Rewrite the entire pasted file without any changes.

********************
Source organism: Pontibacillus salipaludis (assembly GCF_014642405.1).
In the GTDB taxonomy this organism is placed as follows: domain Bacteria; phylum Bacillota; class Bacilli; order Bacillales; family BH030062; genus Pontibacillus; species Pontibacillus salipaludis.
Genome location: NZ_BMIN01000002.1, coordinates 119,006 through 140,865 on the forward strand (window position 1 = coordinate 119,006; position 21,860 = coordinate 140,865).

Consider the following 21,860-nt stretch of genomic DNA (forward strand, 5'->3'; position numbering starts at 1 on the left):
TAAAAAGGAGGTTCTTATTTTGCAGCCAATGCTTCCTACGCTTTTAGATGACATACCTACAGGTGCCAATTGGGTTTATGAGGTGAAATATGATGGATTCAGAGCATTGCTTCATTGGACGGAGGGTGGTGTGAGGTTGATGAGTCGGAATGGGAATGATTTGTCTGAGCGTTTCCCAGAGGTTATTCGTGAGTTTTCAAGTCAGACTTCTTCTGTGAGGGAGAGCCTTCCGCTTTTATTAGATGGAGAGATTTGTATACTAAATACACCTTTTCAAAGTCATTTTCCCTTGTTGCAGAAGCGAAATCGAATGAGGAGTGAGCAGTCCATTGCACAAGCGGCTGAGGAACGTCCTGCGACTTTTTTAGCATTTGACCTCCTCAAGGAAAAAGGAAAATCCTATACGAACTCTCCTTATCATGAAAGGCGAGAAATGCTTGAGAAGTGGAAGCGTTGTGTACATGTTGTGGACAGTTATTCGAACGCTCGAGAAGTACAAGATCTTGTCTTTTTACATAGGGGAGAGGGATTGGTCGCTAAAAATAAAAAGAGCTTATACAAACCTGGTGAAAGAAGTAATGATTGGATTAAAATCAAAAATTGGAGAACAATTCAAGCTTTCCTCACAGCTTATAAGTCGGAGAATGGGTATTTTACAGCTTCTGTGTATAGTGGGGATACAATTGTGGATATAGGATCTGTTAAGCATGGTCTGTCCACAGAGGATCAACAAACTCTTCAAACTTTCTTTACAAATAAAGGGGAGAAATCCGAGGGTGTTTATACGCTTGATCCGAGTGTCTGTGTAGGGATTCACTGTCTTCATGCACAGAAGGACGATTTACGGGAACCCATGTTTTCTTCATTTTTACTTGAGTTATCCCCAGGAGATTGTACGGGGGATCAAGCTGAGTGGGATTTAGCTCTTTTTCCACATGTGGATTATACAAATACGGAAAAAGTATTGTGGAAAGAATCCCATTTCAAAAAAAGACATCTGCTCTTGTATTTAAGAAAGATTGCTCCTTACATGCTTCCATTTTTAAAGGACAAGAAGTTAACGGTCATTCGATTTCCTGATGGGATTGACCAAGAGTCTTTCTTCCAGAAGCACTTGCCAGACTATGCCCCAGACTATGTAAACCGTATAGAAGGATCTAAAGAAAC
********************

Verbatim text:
Source organism: Pontibacillus salipaludis (assembly GCF_014642405.1).
In the GTDB taxonomy this organism is placed as follows: domain Bacteria; phylum Bacillota; class Bacilli; order Bacillales; family BH030062; genus Pontibacillus; species Pontibacillus salipaludis.
Genome location: NZ_BMIN01000002.1, coordinates 119,006 through 140,865 on the forward strand (window position 1 = coordinate 119,006; position 21,860 = coordinate 140,865).

Consider the following 21,860-nt stretch of genomic DNA (forward strand, 5'->3'; position numbering starts at 1 on the left):
TAAAAAGGAGGTTCTTATTTTGCAGCCAATGCTTCCTACGCTTTTAGATGACATACCTACAGGTGCCAATTGGGTTTATGAGGTGAAATATGATGGATTCAGAGCATTGCTTCATTGGACGGAGGGTGGTGTGAGGTTGATGAGTCGGAATGGGAATGATTTGTCTGAGCGTTTCCCAGAGGTTATTCGTGAGTTTTCAAGTCAGACTTCTTCTGTGAGGGAGAGCCTTCCGCTTTTATTAGATGGAGAGATTTGTATACTAAATACACCTTTTCAAAGTCATTTTCCCTTGTTGCAGAAGCGAAATCGAATGAGGAGTGAGCAGTCCATTGCACAAGCGGCTGAGGAACGTCCTGCGACTTTTTTAGCATTTGACCTCCTCAAGGAAAAAGGAAAATCCTATACGAACTCTCCTTATCATGAAAGGCGAGAAATGCTTGAGAAGTGGAAGCGTTGTGTACATGTTGTGGACAGTTATTCGAACGCTCGAGAAGTACAAGATCTTGTCTTTTTACATAGGGGAGAGGGATTGGTCGCTAAAAATAAAAAGAGCTTATACAAACCTGGTGAAAGAAGTAATGATTGGATTAAAATCAAAAATTGGAGAACAATTCAAGCTTTCCTCACAGCTTATAAGTCGGAGAATGGGTATTTTACAGCTTCTGTGTATAGTGGGGATACAATTGTGGATATAGGATCTGTTAAGCATGGTCTGTCCACAGAGGATCAACAAACTCTTCAAACTTTCTTTACAAATAAAGGGGAGAAATCCGAGGGTGTTTATACGCTTGATCCGAGTGTCTGTGTAGGGATTCACTGTCTTCATGCACAGAAGGACGATTTACGGGAACCCATGTTTTCTTCATTTTTACTTGAGTTATCCCCAGGAGATTGTACGGGGGATCAAGCTGAGTGGGATTTAGCTCTTTTTCCACATGTGGATTATACAAATACGGAAAAAGTATTGTGGAAAGAATCCCATTTCAAAAAAAGACATCTGCTCTTGTATTTAAGAAAGATTGCTCCTTACATGCTTCCATTTTTAAAGGACAAGAAGTTAACGGTCATTCGATTTCCTGATGGGATTGACCAAGAGTCTTTCTTCCAGAAGCACTTGCCAGACTATGCCCCAGACTATGTAAACCGTATAGAAGGATCTAAAGAAAC